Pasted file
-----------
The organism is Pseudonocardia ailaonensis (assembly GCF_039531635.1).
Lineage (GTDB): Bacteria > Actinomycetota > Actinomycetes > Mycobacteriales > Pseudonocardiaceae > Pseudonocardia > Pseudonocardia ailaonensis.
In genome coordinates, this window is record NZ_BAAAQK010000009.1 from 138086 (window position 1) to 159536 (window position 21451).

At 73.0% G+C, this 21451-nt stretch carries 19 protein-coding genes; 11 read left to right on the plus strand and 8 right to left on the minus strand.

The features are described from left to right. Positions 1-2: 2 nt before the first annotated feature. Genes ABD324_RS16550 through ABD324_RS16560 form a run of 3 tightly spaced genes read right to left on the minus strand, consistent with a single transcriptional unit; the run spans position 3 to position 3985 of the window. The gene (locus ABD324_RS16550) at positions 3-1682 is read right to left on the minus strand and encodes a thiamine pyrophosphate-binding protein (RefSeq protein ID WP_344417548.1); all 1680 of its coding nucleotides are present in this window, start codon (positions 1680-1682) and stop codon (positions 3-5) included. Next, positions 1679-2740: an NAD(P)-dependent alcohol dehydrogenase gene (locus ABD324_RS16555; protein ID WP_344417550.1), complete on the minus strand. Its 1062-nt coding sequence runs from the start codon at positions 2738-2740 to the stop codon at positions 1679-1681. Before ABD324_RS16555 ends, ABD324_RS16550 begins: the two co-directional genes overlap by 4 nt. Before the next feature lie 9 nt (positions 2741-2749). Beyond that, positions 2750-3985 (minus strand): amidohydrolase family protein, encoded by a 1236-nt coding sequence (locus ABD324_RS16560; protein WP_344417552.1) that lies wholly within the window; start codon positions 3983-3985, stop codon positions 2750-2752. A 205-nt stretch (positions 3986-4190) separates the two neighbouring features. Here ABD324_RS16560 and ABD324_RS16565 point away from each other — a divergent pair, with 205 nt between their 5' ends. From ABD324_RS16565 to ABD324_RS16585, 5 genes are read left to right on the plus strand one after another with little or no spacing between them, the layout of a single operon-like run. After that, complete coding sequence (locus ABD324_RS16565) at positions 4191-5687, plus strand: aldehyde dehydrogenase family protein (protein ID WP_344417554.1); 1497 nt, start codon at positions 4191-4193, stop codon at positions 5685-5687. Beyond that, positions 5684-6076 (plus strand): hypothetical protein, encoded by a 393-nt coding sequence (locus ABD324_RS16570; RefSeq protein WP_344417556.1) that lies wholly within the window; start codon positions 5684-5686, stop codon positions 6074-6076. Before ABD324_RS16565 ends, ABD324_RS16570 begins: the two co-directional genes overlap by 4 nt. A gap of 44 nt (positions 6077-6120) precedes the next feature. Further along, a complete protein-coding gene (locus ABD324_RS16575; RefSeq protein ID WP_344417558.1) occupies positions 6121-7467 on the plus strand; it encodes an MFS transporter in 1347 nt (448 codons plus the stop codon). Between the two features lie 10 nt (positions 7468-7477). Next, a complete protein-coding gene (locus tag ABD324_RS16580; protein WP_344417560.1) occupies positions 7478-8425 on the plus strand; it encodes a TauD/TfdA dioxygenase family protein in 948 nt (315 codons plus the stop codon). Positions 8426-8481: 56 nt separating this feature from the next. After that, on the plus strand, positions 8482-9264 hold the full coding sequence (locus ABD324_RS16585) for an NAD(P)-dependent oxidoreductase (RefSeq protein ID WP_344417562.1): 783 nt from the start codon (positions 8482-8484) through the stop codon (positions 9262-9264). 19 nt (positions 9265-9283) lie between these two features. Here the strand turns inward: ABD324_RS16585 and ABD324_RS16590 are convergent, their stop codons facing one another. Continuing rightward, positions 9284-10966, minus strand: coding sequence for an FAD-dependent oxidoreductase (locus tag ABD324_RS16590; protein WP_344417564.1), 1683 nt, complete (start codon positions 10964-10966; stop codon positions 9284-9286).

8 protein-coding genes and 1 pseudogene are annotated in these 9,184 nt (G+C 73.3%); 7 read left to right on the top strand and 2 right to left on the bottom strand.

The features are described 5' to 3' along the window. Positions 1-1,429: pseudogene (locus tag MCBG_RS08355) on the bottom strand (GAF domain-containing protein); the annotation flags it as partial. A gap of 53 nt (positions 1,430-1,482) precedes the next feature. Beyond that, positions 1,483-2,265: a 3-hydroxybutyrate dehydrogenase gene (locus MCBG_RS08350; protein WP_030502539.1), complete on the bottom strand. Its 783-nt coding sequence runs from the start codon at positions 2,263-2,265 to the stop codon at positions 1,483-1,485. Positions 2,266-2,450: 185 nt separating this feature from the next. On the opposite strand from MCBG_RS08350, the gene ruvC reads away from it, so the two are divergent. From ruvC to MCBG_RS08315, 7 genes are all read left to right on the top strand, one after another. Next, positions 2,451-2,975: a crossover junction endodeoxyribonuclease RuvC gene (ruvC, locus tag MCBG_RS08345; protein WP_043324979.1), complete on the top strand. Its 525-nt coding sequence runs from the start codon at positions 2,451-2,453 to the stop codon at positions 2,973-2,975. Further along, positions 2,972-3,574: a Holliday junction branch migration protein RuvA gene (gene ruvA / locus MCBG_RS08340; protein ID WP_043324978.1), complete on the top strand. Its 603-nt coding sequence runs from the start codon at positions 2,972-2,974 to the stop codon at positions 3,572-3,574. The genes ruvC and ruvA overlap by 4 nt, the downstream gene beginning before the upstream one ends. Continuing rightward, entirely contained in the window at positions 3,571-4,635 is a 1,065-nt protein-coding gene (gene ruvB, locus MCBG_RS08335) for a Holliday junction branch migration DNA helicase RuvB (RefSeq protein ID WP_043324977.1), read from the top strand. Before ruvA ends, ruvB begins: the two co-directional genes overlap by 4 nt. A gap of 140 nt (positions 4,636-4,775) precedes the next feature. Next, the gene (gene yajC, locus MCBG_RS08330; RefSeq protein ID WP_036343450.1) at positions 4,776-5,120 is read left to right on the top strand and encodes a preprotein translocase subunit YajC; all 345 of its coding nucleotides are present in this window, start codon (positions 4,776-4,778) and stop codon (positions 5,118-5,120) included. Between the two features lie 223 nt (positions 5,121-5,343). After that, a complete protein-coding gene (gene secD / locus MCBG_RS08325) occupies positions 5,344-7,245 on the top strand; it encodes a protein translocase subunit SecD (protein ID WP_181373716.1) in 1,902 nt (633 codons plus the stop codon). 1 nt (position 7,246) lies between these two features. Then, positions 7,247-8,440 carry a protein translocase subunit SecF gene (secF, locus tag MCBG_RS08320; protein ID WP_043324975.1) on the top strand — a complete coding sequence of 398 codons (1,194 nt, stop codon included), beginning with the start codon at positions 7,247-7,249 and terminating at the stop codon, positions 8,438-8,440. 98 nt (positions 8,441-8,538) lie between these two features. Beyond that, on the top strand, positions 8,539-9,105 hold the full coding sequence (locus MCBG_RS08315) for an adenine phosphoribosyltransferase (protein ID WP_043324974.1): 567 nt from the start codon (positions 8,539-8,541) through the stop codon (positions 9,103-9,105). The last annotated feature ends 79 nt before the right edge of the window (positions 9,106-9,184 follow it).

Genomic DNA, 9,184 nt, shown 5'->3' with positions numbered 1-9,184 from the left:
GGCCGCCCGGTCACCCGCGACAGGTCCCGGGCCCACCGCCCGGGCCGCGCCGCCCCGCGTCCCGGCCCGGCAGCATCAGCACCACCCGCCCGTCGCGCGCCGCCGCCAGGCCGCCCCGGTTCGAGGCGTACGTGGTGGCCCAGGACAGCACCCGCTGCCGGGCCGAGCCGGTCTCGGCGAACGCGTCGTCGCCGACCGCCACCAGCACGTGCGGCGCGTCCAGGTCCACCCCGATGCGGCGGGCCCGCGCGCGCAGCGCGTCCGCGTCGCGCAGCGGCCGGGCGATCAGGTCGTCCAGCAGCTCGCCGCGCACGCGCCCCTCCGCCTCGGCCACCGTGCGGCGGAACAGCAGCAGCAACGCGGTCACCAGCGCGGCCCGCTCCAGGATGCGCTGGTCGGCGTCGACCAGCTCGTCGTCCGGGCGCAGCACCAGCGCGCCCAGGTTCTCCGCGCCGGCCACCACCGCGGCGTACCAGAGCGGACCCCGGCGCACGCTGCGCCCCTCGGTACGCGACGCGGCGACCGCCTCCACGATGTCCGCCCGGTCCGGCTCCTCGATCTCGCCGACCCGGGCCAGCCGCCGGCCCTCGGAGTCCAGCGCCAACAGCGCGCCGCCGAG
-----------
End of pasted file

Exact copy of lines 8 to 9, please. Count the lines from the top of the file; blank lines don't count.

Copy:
Genomic DNA, 9,184 nt, shown 5'->3' with positions numbered 1-9,184 from the left:
GGCCGCCCGGTCACCCGCGACAGGTCCCGGGCCCACCGCCCGGGCCGCGCCGCCCCGCGTCCCGGCCCGGCAGCATCAGCACCACCCGCCCGTCGCGCGCCGCCGCCAGGCCGCCCCGGTTCGAGGCGTACGTGGTGGCCCAGGACAGCACCCGCTGCCGGGCCGAGCCGGTCTCGGCGAACGCGTCGTCGCCGACCGCCACCAGCACGTGCGGCGCGTCCAGGTCCACCCCGATGCGGCGGGCCCGCGCGCGCAGCGCGTCCGCGTCGCGCAGCGGCCGGGCGATCAGGTCGTCCAGCAGCTCGCCGCGCACGCGCCCCTCCGCCTCGGCCACCGTGCGGCGGAACAGCAGCAGCAACGCGGTCACCAGCGCGGCCCGCTCCAGGATGCGCTGGTCGGCGTCGACCAGCTCGTCGTCCGGGCGCAGCACCAGCGCGCCCAGGTTCTCCGCGCCGGCCACCACCGCGGCGTACCAGAGCGGACCCCGGCGCACGCTGCGCCCCTCGGTACGCGACGCGGCGACCGCCTCCACGATGTCCGCCCGGTCCGGCTCCTCGATCTCGCCGACCCGGGCCAGCCGCCGGCCCTCGGAGTCCAGCGCCAACAGCGCGCCGCCGAG